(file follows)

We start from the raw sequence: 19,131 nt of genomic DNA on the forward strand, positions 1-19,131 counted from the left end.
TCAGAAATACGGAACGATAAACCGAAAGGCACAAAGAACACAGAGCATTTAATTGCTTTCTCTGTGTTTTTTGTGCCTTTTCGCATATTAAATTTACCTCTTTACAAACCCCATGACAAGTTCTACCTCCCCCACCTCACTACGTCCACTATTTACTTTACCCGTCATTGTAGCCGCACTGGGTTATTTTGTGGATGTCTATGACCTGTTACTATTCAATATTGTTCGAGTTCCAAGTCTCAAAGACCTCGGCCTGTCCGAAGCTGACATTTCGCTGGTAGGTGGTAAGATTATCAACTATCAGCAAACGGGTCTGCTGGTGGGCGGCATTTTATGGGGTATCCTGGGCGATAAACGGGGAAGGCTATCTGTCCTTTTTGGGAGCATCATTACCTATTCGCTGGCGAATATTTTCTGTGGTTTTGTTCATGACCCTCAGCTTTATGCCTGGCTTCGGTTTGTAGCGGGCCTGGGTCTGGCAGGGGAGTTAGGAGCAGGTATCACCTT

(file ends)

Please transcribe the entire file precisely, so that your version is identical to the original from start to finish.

We start from the raw sequence: 19,131 nt of genomic DNA on the forward strand, positions 1-19,131 counted from the left end.
TCAGAAATACGGAACGATAAACCGAAAGGCACAAAGAACACAGAGCATTTAATTGCTTTCTCTGTGTTTTTTGTGCCTTTTCGCATATTAAATTTACCTCTTTACAAACCCCATGACAAGTTCTACCTCCCCCACCTCACTACGTCCACTATTTACTTTACCCGTCATTGTAGCCGCACTGGGTTATTTTGTGGATGTCTATGACCTGTTACTATTCAATATTGTTCGAGTTCCAAGTCTCAAAGACCTCGGCCTGTCCGAAGCTGACATTTCGCTGGTAGGTGGTAAGATTATCAACTATCAGCAAACGGGTCTGCTGGTGGGCGGCATTTTATGGGGTATCCTGGGCGATAAACGGGGAAGGCTATCTGTCCTTTTTGGGAGCATCATTACCTATTCGCTGGCGAATATTTTCTGTGGTTTTGTTCATGACCCTCAGCTTTATGCCTGGCTTCGGTTTGTAGCGGGCCTGGGTCTGGCAGGGGAGTTAGGAGCAGGTATCACCTT